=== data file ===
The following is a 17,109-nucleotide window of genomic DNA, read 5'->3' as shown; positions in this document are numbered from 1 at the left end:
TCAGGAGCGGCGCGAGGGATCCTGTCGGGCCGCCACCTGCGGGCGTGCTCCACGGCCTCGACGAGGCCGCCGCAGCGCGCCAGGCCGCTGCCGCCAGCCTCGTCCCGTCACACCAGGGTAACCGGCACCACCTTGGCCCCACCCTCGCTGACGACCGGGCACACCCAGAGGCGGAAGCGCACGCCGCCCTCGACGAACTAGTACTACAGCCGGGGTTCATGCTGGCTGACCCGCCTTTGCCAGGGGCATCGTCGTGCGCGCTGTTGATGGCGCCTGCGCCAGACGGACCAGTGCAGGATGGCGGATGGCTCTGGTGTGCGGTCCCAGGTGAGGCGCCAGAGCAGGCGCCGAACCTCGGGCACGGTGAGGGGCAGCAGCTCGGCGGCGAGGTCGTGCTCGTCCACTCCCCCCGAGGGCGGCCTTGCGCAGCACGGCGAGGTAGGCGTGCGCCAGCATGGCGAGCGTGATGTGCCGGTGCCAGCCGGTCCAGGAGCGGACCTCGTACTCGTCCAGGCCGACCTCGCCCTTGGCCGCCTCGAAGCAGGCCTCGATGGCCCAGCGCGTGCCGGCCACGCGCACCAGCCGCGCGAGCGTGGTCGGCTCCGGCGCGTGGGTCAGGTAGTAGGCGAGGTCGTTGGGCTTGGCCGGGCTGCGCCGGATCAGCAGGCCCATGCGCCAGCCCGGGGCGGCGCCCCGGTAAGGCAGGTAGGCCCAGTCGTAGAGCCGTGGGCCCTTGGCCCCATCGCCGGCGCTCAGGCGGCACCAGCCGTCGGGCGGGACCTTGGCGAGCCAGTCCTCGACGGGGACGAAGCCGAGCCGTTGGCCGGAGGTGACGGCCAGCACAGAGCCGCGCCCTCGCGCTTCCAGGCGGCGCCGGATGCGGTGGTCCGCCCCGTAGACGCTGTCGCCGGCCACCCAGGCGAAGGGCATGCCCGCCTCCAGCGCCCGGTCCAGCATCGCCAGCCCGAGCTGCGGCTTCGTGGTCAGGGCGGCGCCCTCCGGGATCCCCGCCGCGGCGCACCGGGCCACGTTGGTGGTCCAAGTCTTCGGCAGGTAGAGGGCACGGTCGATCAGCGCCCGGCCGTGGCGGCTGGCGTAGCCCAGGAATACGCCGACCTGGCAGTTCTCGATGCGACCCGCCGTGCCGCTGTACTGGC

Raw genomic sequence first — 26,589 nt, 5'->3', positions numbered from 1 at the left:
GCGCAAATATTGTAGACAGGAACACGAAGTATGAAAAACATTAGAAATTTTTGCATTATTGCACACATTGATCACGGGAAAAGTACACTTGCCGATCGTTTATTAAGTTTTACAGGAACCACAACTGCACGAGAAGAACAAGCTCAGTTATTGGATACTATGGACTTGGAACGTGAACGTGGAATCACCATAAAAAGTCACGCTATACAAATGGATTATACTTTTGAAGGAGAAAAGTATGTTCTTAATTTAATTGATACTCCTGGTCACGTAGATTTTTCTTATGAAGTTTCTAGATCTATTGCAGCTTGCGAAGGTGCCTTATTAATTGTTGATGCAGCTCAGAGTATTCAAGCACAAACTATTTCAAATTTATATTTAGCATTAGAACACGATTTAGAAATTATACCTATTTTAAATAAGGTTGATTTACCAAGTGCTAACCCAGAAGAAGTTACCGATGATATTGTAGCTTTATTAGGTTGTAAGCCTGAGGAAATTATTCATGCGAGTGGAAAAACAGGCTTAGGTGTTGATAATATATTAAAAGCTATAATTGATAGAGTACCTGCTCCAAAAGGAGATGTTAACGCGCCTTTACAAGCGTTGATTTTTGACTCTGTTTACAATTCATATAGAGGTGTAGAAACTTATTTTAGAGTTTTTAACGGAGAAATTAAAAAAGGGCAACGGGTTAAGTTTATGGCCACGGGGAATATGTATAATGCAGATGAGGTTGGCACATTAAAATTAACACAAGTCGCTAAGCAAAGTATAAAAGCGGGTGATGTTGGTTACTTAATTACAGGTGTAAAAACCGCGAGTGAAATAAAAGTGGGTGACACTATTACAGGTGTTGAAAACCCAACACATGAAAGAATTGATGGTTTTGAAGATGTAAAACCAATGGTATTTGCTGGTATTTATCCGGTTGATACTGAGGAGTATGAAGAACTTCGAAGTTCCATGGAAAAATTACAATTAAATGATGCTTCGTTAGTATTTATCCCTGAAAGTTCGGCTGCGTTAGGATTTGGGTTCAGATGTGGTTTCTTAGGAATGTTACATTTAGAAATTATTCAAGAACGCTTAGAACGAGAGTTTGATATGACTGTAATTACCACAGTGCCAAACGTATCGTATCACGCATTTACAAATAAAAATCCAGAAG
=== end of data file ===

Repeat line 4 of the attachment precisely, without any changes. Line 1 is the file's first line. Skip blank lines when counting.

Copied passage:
GCGCAAATATTGTAGACAGGAACACGAAGTATGAAAAACATTAGAAATTTTTGCATTATTGCACACATTGATCACGGGAAAAGTACACTTGCCGATCGTTTATTAAGTTTTACAGGAACCACAACTGCACGAGAAGAACAAGCTCAGTTATTGGATACTATGGACTTGGAACGTGAACGTGGAATCACCATAAAAAGTCACGCTATACAAATGGATTATACTTTTGAAGGAGAAAAGTATGTTCTTAATTTAATTGATACTCCTGGTCACGTAGATTTTTCTTATGAAGTTTCTAGATCTATTGCAGCTTGCGAAGGTGCCTTATTAATTGTTGATGCAGCTCAGAGTATTCAAGCACAAACTATTTCAAATTTATATTTAGCATTAGAACACGATTTAGAAATTATACCTATTTTAAATAAGGTTGATTTACCAAGTGCTAACCCAGAAGAAGTTACCGATGATATTGTAGCTTTATTAGGTTGTAAGCCTGAGGAAATTATTCATGCGAGTGGAAAAACAGGCTTAGGTGTTGATAATATATTAAAAGCTATAATTGATAGAGTACCTGCTCCAAAAGGAGATGTTAACGCGCCTTTACAAGCGTTGATTTTTGACTCTGTTTACAATTCATATAGAGGTGTAGAAACTTATTTTAGAGTTTTTAACGGAGAAATTAAAAAAGGGCAACGGGTTAAGTTTATGGCCACGGGGAATATGTATAATGCAGATGAGGTTGGCACATTAAAATTAACACAAGTCGCTAAGCAAAGTATAAAAGCGGGTGATGTTGGTTACTTAATTACAGGTGTAAAAACCGCGAGTGAAATAAAAGTGGGTGACACTATTACAGGTGTTGAAAACCCAACACATGAAAGAATTGATGGTTTTGAAGATGTAAAACCAATGGTATTTGCTGGTATTTATCCGGTTGATACTGAGGAGTATGAAGAACTTCGAAGTTCCATGGAAAAATTACAATTAAATGATGCTTCGTTAGTATTTATCCCTGAAAGTTCGGCTGCGTTAGGATTTGGGTTCAGATGTGGTTTCTTAGGAATGTTACATTTAGAAATTATTCAAGAACGCTTAGAACGAGAGTTTGATATGACTGTAATTACCACAGTGCCAAACGTATCGTATCACGCATTTACAAATAAAAATCCAGAAG